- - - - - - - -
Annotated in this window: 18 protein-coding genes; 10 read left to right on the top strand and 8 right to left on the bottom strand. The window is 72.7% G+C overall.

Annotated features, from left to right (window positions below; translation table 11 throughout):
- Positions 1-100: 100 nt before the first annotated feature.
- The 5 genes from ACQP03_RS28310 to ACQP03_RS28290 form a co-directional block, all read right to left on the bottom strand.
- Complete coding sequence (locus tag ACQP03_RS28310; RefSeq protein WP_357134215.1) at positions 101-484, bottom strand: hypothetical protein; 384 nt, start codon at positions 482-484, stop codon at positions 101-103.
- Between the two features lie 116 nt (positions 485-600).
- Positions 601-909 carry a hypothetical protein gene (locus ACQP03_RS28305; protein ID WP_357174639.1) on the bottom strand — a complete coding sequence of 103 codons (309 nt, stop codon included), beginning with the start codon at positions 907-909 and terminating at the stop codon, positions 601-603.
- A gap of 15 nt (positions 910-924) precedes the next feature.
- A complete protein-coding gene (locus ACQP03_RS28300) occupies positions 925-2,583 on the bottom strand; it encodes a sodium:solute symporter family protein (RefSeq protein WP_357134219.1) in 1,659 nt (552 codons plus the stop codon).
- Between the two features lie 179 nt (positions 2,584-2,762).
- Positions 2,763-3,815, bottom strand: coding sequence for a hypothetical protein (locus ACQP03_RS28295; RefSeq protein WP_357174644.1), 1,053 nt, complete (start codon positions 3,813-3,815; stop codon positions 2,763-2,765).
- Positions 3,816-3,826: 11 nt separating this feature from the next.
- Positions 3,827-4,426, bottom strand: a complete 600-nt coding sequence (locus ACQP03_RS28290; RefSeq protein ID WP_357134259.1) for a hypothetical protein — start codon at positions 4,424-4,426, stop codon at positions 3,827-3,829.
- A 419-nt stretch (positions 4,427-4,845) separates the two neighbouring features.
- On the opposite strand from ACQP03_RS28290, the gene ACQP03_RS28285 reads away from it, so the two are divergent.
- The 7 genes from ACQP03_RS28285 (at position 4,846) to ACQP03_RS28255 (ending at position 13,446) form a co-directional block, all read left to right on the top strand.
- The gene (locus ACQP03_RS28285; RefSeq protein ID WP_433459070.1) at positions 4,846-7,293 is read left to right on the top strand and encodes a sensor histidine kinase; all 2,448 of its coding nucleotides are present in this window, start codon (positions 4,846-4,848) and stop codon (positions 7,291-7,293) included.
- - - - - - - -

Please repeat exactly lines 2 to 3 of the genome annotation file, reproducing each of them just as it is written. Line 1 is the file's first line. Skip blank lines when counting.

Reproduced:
Annotated features, from left to right (window positions below; translation table 11 throughout):
- Positions 1-100: 100 nt before the first annotated feature.